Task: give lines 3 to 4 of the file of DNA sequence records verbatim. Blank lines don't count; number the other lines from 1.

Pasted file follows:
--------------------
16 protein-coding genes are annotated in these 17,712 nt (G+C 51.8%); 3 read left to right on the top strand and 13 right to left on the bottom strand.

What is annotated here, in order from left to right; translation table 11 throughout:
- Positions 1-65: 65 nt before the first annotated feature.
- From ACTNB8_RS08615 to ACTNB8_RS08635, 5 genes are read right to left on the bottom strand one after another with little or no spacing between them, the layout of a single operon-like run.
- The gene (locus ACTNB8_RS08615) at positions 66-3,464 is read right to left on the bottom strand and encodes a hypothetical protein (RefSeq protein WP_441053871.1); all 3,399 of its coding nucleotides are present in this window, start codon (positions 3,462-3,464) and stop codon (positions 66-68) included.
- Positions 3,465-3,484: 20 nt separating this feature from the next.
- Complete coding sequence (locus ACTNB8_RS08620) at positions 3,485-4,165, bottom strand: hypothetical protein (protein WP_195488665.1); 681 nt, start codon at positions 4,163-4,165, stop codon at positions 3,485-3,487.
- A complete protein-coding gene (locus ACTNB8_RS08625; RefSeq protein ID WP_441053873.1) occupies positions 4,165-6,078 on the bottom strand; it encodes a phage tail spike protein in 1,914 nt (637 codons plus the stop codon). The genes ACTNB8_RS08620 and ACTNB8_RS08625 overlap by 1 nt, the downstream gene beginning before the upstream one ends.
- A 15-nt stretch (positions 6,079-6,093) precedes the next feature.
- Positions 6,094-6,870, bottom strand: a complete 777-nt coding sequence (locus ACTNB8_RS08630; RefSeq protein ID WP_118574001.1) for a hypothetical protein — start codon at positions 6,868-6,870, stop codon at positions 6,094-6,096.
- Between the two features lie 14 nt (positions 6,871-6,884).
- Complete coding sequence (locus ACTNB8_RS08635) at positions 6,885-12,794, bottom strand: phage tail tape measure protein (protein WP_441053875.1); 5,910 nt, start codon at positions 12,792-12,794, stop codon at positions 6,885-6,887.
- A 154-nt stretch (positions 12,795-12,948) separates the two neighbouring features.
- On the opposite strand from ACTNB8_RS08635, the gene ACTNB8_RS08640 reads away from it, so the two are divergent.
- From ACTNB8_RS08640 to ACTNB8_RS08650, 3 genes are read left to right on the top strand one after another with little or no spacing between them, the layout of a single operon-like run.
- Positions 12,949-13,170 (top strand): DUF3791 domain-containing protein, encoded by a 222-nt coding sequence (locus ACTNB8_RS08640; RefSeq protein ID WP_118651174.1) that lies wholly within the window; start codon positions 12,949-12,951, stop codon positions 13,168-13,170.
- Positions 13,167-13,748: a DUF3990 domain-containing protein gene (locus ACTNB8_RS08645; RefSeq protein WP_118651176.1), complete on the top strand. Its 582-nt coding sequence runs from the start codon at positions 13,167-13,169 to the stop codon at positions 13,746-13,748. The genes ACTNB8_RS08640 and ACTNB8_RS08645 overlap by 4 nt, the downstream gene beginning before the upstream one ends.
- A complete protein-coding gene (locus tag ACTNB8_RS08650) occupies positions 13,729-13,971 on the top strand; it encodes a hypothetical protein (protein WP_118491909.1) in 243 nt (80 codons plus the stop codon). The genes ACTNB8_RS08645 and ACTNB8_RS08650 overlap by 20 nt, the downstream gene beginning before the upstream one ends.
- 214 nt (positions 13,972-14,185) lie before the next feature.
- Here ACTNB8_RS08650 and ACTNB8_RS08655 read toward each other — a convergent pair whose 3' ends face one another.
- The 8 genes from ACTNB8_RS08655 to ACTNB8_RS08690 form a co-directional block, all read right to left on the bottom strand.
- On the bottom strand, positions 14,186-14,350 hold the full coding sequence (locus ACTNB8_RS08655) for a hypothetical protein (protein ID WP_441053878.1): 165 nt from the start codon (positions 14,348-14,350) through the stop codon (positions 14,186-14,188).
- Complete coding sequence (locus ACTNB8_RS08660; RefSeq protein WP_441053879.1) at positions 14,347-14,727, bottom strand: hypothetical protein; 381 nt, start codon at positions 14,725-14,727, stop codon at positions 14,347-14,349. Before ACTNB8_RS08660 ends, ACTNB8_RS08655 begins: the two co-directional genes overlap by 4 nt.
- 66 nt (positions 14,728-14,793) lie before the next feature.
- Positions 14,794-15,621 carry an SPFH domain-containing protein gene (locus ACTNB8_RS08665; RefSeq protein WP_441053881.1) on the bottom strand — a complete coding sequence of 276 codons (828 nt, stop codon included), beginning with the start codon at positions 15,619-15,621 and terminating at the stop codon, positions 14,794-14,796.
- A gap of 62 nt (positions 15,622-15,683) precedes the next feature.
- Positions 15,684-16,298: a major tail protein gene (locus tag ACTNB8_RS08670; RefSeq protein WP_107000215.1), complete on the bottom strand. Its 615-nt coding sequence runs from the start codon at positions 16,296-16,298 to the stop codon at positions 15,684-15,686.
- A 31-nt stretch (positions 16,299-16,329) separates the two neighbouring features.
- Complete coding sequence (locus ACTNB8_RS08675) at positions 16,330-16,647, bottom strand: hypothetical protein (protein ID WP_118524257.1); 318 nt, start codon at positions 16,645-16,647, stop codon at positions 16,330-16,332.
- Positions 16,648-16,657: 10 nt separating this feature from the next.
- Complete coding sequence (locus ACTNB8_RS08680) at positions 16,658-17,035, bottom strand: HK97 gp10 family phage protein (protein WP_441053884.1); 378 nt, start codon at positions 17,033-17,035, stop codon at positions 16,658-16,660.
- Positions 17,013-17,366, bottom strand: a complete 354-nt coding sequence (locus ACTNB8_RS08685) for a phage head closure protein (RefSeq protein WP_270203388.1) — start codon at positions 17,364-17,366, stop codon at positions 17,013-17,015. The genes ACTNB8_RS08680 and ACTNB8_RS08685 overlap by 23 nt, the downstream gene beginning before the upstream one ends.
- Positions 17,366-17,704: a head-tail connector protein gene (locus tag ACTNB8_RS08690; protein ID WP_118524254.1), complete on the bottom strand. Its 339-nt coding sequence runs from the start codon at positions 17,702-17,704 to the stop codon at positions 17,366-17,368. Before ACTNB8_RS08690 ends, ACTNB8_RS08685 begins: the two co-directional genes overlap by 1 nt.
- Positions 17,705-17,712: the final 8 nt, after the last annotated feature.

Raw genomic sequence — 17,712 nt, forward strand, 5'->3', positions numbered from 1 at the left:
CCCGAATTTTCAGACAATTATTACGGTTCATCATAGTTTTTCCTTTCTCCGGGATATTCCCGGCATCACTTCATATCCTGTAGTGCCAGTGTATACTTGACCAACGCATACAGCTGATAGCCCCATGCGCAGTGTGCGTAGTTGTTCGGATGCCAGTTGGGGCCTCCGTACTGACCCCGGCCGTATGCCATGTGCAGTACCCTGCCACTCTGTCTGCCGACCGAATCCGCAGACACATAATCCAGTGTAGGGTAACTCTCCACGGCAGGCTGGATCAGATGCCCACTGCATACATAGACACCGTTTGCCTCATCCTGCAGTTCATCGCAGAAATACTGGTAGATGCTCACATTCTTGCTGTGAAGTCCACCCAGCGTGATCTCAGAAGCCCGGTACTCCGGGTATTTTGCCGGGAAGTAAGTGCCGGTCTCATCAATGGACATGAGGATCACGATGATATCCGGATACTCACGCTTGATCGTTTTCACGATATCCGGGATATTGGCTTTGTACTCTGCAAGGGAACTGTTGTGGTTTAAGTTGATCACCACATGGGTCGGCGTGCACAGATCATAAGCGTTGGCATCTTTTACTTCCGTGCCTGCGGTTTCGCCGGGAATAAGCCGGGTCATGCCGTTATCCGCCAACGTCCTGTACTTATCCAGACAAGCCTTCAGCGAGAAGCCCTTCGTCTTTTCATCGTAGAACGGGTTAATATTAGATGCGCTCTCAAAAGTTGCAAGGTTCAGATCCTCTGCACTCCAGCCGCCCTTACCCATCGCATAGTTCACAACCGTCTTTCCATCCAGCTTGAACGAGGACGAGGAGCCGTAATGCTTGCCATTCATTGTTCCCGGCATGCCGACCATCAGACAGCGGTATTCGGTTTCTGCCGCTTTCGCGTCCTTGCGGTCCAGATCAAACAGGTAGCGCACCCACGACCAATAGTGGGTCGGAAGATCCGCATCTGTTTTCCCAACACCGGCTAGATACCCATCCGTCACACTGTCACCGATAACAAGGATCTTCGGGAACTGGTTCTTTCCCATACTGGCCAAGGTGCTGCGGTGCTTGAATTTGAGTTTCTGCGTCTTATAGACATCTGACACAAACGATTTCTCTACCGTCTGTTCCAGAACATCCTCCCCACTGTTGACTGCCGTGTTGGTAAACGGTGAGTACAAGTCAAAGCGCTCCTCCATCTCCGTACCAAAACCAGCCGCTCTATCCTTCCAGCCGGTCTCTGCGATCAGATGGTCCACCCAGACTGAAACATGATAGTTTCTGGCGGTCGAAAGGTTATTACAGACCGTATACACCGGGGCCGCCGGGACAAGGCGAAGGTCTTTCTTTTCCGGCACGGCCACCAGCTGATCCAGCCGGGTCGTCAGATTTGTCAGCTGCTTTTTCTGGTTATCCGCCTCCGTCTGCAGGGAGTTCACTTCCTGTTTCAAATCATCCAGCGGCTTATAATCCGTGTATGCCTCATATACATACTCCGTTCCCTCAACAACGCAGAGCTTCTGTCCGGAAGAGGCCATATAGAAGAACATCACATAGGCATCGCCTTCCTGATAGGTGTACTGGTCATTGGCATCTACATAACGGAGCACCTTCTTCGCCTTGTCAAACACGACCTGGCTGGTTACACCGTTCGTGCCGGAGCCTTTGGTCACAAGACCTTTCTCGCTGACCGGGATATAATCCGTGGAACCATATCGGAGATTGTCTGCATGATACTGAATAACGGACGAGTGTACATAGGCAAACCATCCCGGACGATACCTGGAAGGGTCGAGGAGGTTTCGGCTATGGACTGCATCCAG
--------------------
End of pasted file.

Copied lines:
- Positions 1-65: 65 nt before the first annotated feature.
- From ACTNB8_RS08615 to ACTNB8_RS08635, 5 genes are read right to left on the bottom strand one after another with little or no spacing between them, the layout of a single operon-like run.